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13 June 2018

Imperial dispatches RFC Power

New spinout RFC Power believes it has found a more cost-effective solution for large-capacity flow batteries used for power grid balancing and standalone plants.

Author: Callum Cyrus, reporter

Imperial College London unveiled a new UK-based battery developer called RFC Power yesterday to commercialise technology that improves electricity storage for distribution grids and isolated power plants.

The company, which holds three patents, was launched by Imperial Innovations, the tech transfer affiliate of Imperial College London now owned by commercialisation firm IP Group.

RFC Power is developing a rechargeable large-capacity flow battery that could last longer than today’s models and reduce costs for electricity production firms.

Flow batteries are generally used to balance electricity loads on distribution grids and to provide storage for standalone power plants such as wind or solar farms.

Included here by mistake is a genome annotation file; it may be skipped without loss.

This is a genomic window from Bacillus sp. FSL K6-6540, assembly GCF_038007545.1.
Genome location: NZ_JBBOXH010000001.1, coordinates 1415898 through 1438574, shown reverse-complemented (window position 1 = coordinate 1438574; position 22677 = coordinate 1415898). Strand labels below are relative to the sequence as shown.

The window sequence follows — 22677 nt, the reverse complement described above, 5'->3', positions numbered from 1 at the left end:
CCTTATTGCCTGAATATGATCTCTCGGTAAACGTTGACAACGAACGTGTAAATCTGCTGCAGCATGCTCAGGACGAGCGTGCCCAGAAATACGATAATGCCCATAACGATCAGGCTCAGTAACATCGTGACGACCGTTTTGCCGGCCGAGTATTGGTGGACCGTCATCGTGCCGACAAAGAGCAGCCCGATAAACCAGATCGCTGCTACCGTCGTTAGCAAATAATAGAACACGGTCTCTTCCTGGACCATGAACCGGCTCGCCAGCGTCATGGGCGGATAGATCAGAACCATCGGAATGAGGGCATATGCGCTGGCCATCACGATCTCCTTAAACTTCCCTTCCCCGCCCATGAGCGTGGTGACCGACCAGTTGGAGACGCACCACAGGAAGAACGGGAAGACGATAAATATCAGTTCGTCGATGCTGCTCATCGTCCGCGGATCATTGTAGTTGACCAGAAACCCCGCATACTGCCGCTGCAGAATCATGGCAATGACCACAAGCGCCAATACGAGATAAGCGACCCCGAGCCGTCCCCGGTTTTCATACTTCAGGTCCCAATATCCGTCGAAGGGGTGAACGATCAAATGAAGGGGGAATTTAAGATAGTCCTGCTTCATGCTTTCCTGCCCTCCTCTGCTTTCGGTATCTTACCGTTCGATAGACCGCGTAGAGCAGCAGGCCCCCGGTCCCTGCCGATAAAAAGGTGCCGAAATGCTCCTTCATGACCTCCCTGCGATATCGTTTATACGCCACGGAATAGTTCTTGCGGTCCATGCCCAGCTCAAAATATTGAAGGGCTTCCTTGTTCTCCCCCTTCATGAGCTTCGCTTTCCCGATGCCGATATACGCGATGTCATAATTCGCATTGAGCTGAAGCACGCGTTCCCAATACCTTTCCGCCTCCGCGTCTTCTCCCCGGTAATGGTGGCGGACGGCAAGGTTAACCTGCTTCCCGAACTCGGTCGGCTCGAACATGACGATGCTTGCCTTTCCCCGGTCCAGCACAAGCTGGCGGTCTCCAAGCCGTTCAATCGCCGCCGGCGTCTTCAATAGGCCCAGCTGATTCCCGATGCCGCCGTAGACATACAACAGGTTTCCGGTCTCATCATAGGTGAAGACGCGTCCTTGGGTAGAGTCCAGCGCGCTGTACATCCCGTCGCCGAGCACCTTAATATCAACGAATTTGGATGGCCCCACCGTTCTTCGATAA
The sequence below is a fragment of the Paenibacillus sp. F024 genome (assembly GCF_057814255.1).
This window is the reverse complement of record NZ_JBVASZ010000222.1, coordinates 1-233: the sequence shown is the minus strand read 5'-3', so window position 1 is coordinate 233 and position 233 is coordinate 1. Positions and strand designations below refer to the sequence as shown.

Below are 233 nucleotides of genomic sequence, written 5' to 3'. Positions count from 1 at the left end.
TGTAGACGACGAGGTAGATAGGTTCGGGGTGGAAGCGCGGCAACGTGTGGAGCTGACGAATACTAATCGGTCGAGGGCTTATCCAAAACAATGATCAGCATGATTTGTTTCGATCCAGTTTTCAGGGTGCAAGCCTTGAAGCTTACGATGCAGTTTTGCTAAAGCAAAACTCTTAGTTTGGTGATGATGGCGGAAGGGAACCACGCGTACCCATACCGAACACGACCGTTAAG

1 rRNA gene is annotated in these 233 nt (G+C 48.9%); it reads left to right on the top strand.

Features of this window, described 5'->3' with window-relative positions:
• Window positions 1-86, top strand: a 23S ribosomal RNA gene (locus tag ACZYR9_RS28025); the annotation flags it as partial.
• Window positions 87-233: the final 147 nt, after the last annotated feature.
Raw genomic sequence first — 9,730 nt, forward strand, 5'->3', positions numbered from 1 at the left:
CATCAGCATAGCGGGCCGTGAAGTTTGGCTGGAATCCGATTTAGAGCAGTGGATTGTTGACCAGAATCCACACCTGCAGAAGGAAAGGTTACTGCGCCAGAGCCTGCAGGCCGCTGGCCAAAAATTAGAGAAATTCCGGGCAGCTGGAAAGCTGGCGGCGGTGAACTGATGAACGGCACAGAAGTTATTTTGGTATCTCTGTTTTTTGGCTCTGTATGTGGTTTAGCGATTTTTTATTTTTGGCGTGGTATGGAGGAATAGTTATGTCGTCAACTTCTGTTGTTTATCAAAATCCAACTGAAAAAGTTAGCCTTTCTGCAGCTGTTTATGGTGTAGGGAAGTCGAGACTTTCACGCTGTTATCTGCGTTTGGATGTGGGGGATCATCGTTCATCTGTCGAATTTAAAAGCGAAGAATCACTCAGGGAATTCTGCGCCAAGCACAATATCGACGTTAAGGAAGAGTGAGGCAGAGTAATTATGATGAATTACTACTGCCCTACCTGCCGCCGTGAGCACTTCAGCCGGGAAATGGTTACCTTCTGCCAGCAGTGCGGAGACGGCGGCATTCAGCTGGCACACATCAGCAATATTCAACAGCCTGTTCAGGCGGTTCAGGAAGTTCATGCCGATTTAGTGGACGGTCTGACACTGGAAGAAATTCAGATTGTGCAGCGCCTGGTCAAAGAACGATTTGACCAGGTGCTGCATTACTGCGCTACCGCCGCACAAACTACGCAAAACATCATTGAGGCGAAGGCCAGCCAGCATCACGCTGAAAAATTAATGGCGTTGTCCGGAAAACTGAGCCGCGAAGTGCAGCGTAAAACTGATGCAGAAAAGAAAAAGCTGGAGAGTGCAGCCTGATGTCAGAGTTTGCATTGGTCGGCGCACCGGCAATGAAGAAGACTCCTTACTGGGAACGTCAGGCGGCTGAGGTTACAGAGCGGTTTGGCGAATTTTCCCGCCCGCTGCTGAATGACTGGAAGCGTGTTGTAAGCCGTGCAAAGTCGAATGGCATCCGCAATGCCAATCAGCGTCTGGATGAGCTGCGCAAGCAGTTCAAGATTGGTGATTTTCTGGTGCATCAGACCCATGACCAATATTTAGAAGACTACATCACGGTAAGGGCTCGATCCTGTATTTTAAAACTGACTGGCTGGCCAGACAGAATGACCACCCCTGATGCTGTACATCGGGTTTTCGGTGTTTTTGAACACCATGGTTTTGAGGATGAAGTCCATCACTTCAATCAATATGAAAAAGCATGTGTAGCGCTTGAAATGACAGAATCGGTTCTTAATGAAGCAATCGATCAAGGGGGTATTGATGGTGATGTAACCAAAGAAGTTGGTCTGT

The technology exploits an electrolyte based on the chemical manganese, which it regards as lower cost and more abundant in supply than conventional alternatives such as lithium and vanadium. RFC Power claims an early prototype of its battery demonstrated comparable energy efficiency to existing models.

RFC Power is based on research led by Nigel Brandon, the dean of Imperial’s Faculty of Engineering, and Anthony Kucernak, a professor of physical chemistry in the Faculty of Natural Sciences at the same university.

The spinout was formed under Imperial’s Founders Choice program, which offers academics increased equity in exchange for pared down tech transfer support.

RFC hopes to develop its first commercial batteries by 2020, initially targeting small off-grid wind and solar plants before progressing onto the development of larger flow batteries for on-grid applications and megawatt-scale wind or solar farms.

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